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Chicago Woman Arrested for Selling Fraudulent Identity Documents to Illegal Aliens
A woman was arrested Wednesday, February 13, 2013, on charges she allegedly sold fraudulent identity documents to illegal aliens. These charges resulted from an investigation conducted by U.S. Immigra

Tag Archives: Jamaica

Jamaican National Sentenced for Illegal Re-entry

A previously deported immigrant from Jamaica was sentenced Friday, November 2, 2012, for illegally re-entering the United States without permission, after having been convicted of an aggravated felony.

The case was investigated by U.S. Immigration and Customs Enforcement’s (ICE) Enforcement and Removal Operations (ERO).

Andrew Anthony Maylor, who was deported in 2008 after being released from prison from a 1993 conviction for federal drug conspiracy charges, was sentenced to 57 months of federal incarceration for illegally re-entering the United States after having been previously removed, and for 37 additional months for violation of his prior term of supervised release, for a total of 94 months.

“Mr. Maylor’s blatant disregard for the criminal and immigration laws of the United States have been judged today. When aggravated felons re-enter the United States, we will continue to focus our resources on smart, effective enforcement that targets these individuals and work with our partners to aggressively prosecute them,” said M. Yvonne Evans, field office director for ERO Washington, D.C. “We continue to strive to improve the quality of life for our communities through these efforts.”

“Mr. Maylor committed a serious felony in the early 1990’s and was justly punished for that crime and deported,” U.S. Attorney for the Western District of Virginia Timothy J. Heaphy said today. “He committed another crime when he re-entered the United States without authorization. We will do all we can to enforce federal immigration laws, which help keep criminals like Mr. Maylor out of this country.”

According to court documents, Mr. Maylor admitted to re-entering the United States, without permission, on Feb. 4, 2011. He admitted that he came into Miamiby boat without inspection and that he never applied for re-entry to the Attorney General of the United States or the Secretary of the Department of Homeland Security.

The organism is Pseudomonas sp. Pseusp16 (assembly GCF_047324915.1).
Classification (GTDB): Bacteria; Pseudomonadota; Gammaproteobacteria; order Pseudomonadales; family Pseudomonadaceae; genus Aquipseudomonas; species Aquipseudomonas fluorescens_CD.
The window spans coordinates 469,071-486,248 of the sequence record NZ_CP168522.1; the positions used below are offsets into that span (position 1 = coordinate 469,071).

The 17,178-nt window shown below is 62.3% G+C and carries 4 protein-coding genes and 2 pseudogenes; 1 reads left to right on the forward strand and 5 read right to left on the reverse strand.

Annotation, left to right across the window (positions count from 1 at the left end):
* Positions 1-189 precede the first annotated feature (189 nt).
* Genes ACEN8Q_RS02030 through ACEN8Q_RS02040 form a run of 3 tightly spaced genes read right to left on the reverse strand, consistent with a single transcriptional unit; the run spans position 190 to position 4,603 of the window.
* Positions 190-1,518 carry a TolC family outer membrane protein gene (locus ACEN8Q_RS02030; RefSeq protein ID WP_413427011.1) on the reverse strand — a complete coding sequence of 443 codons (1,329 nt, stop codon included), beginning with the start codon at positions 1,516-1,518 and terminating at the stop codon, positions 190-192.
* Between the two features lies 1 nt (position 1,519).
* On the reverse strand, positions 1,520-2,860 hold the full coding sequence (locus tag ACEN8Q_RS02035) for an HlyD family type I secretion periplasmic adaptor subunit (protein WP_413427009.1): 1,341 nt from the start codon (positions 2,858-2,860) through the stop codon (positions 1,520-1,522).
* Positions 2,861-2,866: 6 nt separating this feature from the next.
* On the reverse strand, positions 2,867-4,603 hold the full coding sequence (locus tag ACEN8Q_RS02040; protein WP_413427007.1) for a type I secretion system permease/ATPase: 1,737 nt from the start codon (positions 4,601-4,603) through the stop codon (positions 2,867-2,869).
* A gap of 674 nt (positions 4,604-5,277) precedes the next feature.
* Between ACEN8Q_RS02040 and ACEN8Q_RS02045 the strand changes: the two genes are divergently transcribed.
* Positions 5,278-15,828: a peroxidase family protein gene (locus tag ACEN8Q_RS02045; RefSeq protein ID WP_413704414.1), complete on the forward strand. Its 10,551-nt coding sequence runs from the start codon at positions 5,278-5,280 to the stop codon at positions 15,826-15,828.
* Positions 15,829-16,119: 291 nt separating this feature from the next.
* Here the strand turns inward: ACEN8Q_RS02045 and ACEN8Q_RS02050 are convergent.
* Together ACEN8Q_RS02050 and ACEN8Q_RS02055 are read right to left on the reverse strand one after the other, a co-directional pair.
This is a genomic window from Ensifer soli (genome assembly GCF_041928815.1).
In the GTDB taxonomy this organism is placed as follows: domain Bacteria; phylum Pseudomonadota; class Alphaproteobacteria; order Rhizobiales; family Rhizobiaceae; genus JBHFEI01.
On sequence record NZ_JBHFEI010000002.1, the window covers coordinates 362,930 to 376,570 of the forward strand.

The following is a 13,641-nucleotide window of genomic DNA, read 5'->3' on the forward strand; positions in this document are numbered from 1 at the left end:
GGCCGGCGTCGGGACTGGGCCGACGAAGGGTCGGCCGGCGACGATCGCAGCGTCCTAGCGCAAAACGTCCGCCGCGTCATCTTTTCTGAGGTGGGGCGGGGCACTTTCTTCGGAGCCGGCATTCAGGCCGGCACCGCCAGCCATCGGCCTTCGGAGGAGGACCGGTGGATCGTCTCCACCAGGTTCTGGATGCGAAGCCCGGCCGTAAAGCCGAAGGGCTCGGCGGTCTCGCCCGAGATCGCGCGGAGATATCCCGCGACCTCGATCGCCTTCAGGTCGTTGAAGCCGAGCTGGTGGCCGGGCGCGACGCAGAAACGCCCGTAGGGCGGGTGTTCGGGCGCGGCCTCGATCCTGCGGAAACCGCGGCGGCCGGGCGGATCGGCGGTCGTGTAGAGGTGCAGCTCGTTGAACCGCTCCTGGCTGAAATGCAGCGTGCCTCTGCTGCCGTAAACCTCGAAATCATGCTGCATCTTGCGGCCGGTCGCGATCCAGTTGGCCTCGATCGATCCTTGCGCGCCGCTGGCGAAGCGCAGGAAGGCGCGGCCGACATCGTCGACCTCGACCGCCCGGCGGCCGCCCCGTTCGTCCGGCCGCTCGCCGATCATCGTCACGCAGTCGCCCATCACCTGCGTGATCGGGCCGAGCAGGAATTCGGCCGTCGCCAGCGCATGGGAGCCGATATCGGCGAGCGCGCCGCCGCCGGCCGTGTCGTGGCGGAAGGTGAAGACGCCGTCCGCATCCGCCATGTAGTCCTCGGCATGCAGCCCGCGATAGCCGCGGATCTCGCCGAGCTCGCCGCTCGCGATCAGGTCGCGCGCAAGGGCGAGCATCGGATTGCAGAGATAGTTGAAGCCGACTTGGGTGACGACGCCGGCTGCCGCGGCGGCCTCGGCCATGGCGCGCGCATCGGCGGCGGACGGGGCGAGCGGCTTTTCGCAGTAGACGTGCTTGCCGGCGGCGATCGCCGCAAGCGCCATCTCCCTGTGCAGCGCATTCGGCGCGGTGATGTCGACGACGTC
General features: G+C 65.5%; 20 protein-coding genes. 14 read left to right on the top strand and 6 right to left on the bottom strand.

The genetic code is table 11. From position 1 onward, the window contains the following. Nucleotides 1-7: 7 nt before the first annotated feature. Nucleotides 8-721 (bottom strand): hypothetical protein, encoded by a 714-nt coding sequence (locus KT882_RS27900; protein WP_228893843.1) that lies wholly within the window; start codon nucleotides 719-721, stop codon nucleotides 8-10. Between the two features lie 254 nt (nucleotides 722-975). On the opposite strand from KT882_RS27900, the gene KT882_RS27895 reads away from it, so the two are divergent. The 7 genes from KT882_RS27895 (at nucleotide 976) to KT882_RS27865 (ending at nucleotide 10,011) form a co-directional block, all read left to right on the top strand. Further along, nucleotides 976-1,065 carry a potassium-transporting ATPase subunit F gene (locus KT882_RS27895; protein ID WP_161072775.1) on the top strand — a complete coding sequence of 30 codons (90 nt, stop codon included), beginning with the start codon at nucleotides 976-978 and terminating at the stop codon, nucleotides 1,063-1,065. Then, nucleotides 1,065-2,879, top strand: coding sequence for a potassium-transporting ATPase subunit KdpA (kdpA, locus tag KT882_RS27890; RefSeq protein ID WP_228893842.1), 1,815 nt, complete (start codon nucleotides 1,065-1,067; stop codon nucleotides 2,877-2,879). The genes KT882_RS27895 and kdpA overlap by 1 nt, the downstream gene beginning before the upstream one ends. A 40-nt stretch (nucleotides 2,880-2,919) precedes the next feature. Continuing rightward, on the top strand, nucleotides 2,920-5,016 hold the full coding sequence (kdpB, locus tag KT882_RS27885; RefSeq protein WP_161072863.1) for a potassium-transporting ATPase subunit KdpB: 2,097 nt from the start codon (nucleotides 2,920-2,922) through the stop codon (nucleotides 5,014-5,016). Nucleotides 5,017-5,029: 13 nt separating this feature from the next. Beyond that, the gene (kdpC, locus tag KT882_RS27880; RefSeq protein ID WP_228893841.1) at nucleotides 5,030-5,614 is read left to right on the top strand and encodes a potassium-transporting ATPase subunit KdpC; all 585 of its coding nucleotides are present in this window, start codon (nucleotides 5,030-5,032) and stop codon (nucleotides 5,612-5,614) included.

Assistant U.S. Attorney Elizabeth Wright prosecuted the case for the United States.

Jamaican National Arrested for Illegal Immigration, Drug Trafficking

Dean Myrie, aka Journey, 39, a Jamaican national, was arrested July 3, 2012, by the New York Police Department (NYPD)/U.S. Marshals Service (USMS) Task Force, after the U.S. Marshals Service received a tip from someone who saw a June 29 episode of “America’s Most Wanted” featuring Myrie. Dean Myrie, who was in the United States illegally, was residing in an apartment in New York City. The investigation was led by U.S. Immigration and Customs Enforcement’s (ICE) Homeland Security Investigations (HSI) with the Baltimore County Police Department and Anne Arundel County Police.

“I want to thank “America’s Most Wanted” and our law enforcement partners in New York for their assistance in apprehending this fugitive who is alleged to be a part of a marijuana distribution organization involved in violent crime that spans four states and Jamaica,” said William Winter, special agent in charge for HSI Baltimore. “This Homeland Security Investigations-led investigation was greatly enhanced by the assistance and the expertise of the Baltimore County Police Department’s Homicide Division who uncovered and solved the murder of a member of the Brown criminal organization. HSI will continue working with our law enforcement partners to investigate and, ultimately, dismantle criminal organizations that are wreaking violence in our communities through the illicit drug trade.”

Myrie was indicted along with five others in connection with a conspiracy to distribute marijuana as part of the Brown organization, a criminal organization whose members allegedly engaged in narcotics distribution primarily in Maryland, Pennsylvania, New York, Arizona, and Jamaica. The third superseding indictment was returned Oct. 25, 2011, and unsealed Nov. 7, 2011. Also charged in the indictment are:

  • Jean Brown, 42, of Jamaica;
  • Hubert Downer, aka Doc and Michael Reid, 51, of Jamaica;
  • Dmytro Holovko, aka The Russian, 53, of Hillside, N.J.;
  • Jason Carnegie, aka Dollar, Dollar Bill, and Dalski, 41, of Lauderhill, Fla. and
  • Anthony Hendrickson, 71, of Gardena, Calif.

The seven-count indictment alleges that from at least 2000 to the present, the defendants were part of the Brown drug organization and conspired to distribute and possess with intent to distribute at least 1,000 kilograms of marijuana. Further, the indictment alleges that in December 2009, Brown, Downer and Myrie kidnapped and murdered Michael Knight to further the Brown organization’s drug business. Downer is also charged with firearms violations and with illegally re-entering the United States, having previously been deported after a felony conviction.